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Will health sector employees be required to have the jab?

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Comments made by Professor Chris Whitty in the Downing Street broadcast on 22 February may result in health sector employees facing increased pressure to be vaccinated against COVID-19. 

The degree to which employees can be forced to have the vaccination has generated a great deal of debate and even amongst health care workers, there is a divide with many not taking up the opportunity to have the vaccination.

Professor Whitty described it as “a professional responsibility” for doctors’ other health and social care staff in order to protect patients. 

Professional responsibility?

Doctors will have a professional obligation to take into account the practice guidance suggested by the General Medical Council (GMC). Under the heading of ‘Risks posed by your health’ of the GMC’s Good Medical Practice, it states that “you should be immunised against common serious communicable diseases (unless otherwise contraindicated)”

Nurses, midwives and nursing associates are also subject to professional standards of practice and behaviour set out in the Nursing and Midwifery Council (NMC) Code. That includes the requirement that they “take all reasonable personal precautions necessary to avoid any potential health risks to colleagues, people receiving care and the public.”

Others in the care sector may be subject to the Code of Conduct for Healthcare Support Workers and Adult Social Care Workers in England.

All carry the message that individuals within these sectors take into account the health and wellbeing of those in their care.

No jab – no job

Professor Whitty thought that those employed in the health sector should have the vaccination on a voluntary basis. There is no legal mandatory requirement for anyone to have the vaccine and no one can be forced to do so.

However, given the professional standards that employees in the health sector are expected to meet there could be consequences in respect of their work should they fail to have the vaccine in circumstances where this is reasonably regarded as creating a risk to patients and colleagues.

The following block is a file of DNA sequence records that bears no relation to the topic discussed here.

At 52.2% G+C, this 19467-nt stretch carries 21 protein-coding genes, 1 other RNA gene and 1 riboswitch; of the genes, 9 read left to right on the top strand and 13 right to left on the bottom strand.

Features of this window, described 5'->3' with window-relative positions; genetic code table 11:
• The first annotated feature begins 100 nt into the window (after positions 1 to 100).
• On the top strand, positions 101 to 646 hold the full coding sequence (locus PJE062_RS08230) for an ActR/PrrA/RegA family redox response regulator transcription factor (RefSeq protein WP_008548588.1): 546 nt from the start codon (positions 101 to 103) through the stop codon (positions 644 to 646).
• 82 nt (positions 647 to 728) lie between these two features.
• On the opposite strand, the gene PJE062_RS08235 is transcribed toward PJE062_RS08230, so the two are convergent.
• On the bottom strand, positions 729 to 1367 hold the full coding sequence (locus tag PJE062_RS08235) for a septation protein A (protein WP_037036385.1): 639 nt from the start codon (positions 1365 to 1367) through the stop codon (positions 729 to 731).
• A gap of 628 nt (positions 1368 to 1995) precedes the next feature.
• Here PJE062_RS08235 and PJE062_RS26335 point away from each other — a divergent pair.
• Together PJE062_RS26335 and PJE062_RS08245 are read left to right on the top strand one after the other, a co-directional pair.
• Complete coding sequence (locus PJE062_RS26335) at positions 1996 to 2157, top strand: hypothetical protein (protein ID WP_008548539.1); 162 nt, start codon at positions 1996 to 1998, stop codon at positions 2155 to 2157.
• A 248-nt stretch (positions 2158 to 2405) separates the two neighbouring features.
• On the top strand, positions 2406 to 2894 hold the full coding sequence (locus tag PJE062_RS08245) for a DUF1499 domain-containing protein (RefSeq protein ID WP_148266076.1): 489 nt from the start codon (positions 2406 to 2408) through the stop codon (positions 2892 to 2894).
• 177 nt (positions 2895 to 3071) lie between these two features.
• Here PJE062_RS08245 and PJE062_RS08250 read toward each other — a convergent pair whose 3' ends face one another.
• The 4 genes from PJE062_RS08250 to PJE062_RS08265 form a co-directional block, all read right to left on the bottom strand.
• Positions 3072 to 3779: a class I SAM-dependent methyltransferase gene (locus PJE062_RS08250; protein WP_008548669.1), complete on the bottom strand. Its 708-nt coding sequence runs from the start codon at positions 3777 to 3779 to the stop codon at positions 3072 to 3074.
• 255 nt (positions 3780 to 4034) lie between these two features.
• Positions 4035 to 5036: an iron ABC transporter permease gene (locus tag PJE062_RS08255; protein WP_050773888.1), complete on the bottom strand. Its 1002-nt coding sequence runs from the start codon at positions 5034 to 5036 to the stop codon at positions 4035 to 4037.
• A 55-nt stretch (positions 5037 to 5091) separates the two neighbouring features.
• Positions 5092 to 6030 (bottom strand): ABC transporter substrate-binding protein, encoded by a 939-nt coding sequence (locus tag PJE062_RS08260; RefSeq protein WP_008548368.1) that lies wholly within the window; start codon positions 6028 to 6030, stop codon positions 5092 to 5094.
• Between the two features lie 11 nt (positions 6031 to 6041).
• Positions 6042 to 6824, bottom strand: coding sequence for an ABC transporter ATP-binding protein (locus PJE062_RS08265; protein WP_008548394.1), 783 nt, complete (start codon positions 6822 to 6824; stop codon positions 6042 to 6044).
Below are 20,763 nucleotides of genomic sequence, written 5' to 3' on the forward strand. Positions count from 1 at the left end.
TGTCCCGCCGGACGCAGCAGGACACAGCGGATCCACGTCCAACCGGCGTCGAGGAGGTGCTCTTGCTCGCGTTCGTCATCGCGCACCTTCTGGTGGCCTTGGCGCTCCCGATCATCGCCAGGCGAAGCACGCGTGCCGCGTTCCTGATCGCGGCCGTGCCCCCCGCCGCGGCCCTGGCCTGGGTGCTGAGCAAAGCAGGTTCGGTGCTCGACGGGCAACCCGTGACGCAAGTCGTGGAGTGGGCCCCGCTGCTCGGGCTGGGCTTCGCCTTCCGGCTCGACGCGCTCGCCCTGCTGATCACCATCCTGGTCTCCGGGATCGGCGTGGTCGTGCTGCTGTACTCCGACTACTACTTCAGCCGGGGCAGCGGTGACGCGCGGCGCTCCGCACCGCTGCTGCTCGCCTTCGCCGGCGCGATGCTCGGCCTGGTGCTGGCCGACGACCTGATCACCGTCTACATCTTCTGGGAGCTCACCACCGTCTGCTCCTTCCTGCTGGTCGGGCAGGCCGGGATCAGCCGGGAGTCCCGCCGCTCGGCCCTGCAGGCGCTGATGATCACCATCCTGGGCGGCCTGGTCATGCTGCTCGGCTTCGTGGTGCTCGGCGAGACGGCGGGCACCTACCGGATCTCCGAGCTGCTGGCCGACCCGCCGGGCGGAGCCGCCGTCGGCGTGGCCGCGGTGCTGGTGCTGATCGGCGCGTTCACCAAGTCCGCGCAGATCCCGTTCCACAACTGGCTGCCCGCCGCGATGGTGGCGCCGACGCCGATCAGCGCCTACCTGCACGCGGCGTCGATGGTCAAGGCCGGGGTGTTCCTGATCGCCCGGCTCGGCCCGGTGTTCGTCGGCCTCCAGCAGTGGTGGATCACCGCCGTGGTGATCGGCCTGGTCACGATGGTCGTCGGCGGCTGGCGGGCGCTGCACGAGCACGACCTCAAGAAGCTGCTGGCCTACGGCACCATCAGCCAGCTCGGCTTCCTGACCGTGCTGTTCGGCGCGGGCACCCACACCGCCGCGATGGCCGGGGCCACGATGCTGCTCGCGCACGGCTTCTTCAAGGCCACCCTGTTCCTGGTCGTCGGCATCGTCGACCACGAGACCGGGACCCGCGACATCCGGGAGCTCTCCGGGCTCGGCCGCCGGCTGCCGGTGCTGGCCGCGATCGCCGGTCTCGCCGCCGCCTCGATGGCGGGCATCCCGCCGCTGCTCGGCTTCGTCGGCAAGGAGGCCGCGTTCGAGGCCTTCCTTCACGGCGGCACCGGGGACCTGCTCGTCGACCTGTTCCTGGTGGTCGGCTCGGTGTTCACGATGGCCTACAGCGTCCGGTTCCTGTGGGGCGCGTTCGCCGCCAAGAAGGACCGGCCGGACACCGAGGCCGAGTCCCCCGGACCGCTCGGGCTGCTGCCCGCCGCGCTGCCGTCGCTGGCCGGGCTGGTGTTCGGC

Each case would have to be considered on its own facts. The employee’s decision not to have the vaccine may be justified due to concerns about the impact on their own health. Employers would need to be careful not to discriminate in the way that it treated employees who had not had the vaccine. 

Consideration would need to be given to the reasons put forward as to why the individual did not have it and assess whether it was linked to a ‘protected characteristic’ under the Equality Act 2010.

It should not automatically follow that a person will lose their job because of a failure to get vaccinated as there may also be measures that can be agreed that will reduce the risk posed to others and the individual which may involve a change in some duties or working practices.

Government guidance

Given the continued debates relating to the vaccine and whether employers can make it a job requirement it may be useful for the Government to issue some formal guidance. 

However, given that it is such a controversial topic it is unlikely to do so and it will be the Employment Tribunals – when they catch up with the backlog of cases - that will be making the decisions as to whether employees in all sectors have been treated fairly in relation to their views regarding the vaccine.  

Would you like further information regarding the Government's guidelines around vaccination?

For further information on the UK Government's guidelines around employee vaccination, please read our recent insights:

Vaccinations can you make them compulsory?

Vaccinations unfair dismissal and the band of reasonable-responses

Vaccinations: what are the discrimination risks?

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